In this article from Governing, the near future of policing through the greater use of data is noted.
Data-driven policy is also vitally needed for the criminal justice end point—criminal rehabilitation programs—which, still too often, are funded and sustained with little evidence of success.
“Just weeks ago, career criminal Maurice Clemmons walked into a Lakewood, Washington, coffee shop and gunned down four police officers. Although this particular crime could never have been anticipated, given his history it was a virtual certainty that Clemmons would commit more mayhem. Why was Clemmons out on the street?
“In the weeks that followed, recriminations among various agencies in different states shined a very bright light on how this dangerous, serial offender had moved freely about the country, was caught and released repeatedly. The data was all out there, but Clemmons was out on bail because nobody had connected the dots.
“The role of technology and data in crime fighting becomes more critical each year. When I was elected prosecutor in Indianapolis in 1979, I inherited an office dysfunctional in many ways but highly advanced in one — the use of then-cutting edge information tools that allowed deputies to target career criminals and make use of every detail available about their previous conduct. The tools were a bit crude and the data a bit simplistic, but it helped focus time and attention where it was needed most.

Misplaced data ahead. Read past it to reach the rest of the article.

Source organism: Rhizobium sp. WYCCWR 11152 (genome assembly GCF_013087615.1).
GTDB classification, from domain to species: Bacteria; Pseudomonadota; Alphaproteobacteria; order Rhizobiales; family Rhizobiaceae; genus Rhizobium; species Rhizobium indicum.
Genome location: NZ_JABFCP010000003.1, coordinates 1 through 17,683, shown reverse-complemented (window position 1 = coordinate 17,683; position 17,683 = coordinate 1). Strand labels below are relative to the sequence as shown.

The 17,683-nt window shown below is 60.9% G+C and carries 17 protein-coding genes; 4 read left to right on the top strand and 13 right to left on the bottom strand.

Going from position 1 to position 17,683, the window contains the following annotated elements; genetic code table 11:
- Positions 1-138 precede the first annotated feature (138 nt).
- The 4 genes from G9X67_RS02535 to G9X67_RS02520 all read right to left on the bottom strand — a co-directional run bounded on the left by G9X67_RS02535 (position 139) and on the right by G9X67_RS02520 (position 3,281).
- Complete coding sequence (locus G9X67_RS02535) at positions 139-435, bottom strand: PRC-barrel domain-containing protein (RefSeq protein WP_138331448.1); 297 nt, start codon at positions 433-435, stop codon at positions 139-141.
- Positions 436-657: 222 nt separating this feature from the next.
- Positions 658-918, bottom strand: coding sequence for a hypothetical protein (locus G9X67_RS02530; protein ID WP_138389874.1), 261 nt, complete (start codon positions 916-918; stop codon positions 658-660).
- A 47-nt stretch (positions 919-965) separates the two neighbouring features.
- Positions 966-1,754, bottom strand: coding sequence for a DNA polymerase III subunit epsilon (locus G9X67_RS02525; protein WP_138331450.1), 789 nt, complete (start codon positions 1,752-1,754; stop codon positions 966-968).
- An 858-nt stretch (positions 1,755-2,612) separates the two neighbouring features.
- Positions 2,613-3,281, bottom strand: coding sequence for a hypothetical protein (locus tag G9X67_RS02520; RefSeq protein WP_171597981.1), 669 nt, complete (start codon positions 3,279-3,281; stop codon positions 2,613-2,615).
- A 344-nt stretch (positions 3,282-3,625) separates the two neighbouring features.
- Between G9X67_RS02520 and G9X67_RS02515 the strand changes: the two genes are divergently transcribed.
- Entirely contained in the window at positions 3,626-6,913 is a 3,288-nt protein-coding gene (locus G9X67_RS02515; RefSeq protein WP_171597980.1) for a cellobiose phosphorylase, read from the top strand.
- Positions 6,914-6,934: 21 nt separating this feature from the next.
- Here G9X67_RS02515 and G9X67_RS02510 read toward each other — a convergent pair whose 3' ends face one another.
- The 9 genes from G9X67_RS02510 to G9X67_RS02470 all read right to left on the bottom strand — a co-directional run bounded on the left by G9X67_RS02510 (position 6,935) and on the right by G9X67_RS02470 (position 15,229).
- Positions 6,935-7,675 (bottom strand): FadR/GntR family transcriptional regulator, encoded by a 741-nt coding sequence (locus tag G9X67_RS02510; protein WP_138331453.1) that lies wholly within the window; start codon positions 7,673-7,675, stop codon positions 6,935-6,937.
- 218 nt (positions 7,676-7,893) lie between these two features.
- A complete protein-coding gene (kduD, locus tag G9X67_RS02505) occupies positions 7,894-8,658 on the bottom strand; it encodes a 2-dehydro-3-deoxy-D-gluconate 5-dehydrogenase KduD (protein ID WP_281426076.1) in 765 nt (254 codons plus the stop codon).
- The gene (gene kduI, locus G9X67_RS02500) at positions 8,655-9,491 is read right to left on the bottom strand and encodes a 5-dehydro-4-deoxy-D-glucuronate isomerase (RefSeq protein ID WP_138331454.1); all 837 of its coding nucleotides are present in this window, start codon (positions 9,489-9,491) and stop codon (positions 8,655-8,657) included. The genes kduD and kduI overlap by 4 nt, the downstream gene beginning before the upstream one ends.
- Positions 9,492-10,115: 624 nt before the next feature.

“For much of the next eight years we tried every system that seemed reasonably likely to increase effective targeting of resources, and we made notable strides. We launched the first large-city, fully integrated criminal justice system in the country, made rudimentary efforts at digital fingerprints and mugs shots, and more. The limitations on these efforts now seem glaring — we were doing our best to use information, but were limiting ourselves to reacting after the fact, rather than using data to peer into the future.
“Data-driven criminal justice advanced significantly during the 1990s. Led by Commissioner William Bratton and Mayor Rudy Giuliani, New York City became the model for data-driven policing through its Compstat system. Compstat brought a sea change in police management, driving up performance and driving down crime rates in a way unimaginable a decade earlier.
“The Lakeview tragedy, however, illustrates that law enforcement must take the next step in digital crime fighting. To dramatically increase crime fighting efficacy, we must combine Compstat-like tools with more predictive measures. We must integrate data, not only between all facets of criminal justice (law enforcement, prosecution, courts, and corrections) but between jurisdictions. Such advancement will act as a force multiplier.”